Lausanne, Switzerland

#UpAgain      #Figure Skating

You can see quite a few bi-national Ice Dance and Pair Skating couples in the world of Figure Skating, however, Russian Ice Dancers Tiffani Zagorski/Jonathan Guerreiro probably set the record when it comes to a multi-national background: Tiffani is originally British, then first moved to France to train and compete before coming to Russia. Jonathan’s mother is Russian and his father is Portuguese, but he was born in Australia as his parents were working there. He then moved with his family to Russia to pursue his skating career. So that makes five countries: Russia, Great Britain, France, Australia and Portugal. “I think with the two of us combined you don't get more nationalities,” Zagorski joked. “If you count backgrounds, you've got also Polish and Irish.”

The Skaters feel that they benefit from this influence from different cultures. “They always say, the kids that have the opportunity to grow up in two different countries have an interesting view, a different perspective on life,” Guerreiro said. “Maybe that kind of translates also to what we do on the ice.” Zagorski agreed: “I think it just brings a different spice to everything, even just in the way that we connect to each other. Having trained in different countries and the opportunity to see so many different cultures gives you a broader perspective on things. We have maybe a different way of interpreting different things. And we have just our own style and energy.”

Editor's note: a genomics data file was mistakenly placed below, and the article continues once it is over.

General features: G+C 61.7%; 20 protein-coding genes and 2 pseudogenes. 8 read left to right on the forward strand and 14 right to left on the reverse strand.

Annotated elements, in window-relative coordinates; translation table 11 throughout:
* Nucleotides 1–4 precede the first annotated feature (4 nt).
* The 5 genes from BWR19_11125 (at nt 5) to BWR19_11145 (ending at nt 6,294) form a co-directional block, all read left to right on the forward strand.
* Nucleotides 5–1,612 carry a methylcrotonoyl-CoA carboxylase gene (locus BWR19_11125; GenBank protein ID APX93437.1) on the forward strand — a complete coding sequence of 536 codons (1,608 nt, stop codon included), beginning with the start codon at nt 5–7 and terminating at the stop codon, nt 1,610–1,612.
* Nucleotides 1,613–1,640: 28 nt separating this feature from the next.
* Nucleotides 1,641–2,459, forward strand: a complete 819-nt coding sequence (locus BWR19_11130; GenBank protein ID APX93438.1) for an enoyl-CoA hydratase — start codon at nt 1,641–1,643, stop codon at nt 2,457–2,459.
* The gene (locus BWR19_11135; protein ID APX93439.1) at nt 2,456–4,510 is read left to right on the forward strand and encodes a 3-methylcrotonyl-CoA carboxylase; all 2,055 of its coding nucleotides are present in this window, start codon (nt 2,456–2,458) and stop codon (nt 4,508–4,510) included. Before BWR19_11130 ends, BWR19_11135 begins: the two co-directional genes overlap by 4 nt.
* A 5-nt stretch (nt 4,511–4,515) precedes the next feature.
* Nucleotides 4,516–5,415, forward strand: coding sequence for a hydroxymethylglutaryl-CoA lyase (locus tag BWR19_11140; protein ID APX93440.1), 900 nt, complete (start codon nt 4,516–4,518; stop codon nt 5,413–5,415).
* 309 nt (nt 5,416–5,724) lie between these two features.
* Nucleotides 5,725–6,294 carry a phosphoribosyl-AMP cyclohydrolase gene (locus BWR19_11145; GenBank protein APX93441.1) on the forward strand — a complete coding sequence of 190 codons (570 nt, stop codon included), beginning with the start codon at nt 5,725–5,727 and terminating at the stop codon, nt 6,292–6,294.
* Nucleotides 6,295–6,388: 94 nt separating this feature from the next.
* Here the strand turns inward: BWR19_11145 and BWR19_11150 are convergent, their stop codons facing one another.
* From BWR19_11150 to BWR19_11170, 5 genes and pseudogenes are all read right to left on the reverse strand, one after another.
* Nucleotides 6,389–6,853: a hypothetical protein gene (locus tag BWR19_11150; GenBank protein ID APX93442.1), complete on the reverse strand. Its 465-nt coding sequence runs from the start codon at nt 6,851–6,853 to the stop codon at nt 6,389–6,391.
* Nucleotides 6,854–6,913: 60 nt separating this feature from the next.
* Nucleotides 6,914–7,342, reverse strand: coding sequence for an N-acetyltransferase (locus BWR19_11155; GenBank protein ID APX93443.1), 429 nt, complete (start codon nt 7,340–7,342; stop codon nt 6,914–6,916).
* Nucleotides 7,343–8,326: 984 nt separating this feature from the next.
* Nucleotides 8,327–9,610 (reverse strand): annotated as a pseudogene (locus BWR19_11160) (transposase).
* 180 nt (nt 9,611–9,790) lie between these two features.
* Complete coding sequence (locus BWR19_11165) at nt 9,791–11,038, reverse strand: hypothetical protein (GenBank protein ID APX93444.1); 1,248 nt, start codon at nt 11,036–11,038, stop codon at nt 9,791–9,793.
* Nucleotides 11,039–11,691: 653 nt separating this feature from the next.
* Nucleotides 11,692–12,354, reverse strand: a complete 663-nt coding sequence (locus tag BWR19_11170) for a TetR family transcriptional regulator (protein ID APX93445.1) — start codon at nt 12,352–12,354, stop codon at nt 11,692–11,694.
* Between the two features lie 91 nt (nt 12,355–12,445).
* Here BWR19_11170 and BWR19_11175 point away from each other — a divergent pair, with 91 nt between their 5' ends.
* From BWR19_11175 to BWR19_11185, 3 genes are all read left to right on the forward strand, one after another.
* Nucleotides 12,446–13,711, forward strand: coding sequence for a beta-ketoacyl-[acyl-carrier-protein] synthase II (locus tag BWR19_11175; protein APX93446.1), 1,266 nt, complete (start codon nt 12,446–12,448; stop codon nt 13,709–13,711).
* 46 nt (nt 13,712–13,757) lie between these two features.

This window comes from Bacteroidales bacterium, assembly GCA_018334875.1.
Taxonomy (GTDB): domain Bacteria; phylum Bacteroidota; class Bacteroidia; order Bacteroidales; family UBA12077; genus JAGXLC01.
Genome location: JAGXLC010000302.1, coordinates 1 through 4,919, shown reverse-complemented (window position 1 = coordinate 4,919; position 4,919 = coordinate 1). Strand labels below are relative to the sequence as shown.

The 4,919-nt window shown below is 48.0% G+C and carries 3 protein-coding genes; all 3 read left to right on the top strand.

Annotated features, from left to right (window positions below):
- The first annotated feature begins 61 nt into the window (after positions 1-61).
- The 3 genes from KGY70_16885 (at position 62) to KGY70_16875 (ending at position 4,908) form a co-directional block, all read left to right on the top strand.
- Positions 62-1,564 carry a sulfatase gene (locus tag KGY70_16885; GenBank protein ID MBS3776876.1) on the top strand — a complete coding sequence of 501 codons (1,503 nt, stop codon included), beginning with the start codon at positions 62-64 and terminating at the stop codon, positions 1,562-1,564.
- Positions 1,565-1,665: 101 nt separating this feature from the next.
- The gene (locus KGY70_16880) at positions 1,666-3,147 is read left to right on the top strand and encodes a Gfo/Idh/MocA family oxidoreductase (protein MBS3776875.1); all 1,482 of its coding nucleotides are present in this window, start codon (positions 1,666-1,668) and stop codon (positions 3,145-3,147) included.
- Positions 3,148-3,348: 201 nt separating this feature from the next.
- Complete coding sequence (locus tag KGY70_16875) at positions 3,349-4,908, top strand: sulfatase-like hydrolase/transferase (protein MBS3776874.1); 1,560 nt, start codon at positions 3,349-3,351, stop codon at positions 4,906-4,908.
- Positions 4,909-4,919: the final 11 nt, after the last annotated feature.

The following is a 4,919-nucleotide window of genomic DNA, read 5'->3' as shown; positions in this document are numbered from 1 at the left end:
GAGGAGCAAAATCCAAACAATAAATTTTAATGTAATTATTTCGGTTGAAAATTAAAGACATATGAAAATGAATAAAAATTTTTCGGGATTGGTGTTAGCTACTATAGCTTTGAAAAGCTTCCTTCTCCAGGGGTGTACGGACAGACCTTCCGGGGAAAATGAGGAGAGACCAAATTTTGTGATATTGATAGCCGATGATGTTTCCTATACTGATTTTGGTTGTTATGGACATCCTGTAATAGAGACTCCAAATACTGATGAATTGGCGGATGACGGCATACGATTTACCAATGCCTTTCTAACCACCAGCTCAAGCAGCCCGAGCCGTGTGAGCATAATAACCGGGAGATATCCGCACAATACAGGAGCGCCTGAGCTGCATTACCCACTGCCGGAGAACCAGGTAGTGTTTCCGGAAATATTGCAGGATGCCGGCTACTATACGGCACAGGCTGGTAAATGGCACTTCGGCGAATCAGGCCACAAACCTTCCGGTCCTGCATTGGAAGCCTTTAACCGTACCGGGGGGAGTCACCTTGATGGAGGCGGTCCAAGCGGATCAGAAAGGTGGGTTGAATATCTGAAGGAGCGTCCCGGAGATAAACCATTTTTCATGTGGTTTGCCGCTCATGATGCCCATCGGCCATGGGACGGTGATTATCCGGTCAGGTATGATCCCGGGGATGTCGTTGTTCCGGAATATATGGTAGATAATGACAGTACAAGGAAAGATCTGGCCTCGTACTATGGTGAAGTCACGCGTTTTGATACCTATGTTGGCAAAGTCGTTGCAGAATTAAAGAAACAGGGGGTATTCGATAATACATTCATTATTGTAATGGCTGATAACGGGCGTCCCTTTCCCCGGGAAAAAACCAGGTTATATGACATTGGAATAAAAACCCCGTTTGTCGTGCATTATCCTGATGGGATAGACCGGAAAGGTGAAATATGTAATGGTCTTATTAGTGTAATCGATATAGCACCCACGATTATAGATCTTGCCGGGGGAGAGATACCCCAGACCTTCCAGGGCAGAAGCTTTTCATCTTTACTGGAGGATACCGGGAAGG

Their positive mindset helped the Ice Dancers to navigate through the challenging 2020/21 season and they feel like they managed it well, even though they both caught Covid-19. Zagorski/ Guerreiro won the silver medal at the ISU Grand Prix of Figure Skating - Rostelecom Cup and at the Russian National Championships and placed 10th at the ISU World Figure Skating Championships 2021. “The pause with the first wave of the pandemic gave Tiffani especially a great chance to take care of her body and fix these injuries,” Jonathan shared. “It also gave time to really kind of take a break from what you do as a routine and not learn to love what you're doing again, but to re-evaluate, what you doing, why you’re doing it? For us keeping both programs was interesting. We were able to really venture out and make them much stronger.” The Channel One Team Cup in Moscow was another experience the couple enjoyed. “It was an amazing opportunity to bring a bit of a different range of people to Figure Skating. A lot of people that would never follow skating went and watched it and it was really a big thing actually in Russia,” he explained.

Zagorski/Guerreiro concluded their season at the ISU World Figure Skating Championship that was another highlight for them. “Everybody was waiting so much for it to happen and a lot of our fellow athletes didn't have the opportunity to compete. Everybody was in different places with their training and with the quarantine, I think everybody just came together to celebrate a great event,” Jonathan noted. “People didn't quite know how it was going to work, but the ISU put together an amazing event together with the Swedish Federation and everybody felt protected and safe. Honestly, as cheesy as it might sound, it was a celebration of Figure Skating. I am grateful that this was able to happen and hopefully, this season everybody stays safe and everybody is able to have all of those events,” he continued.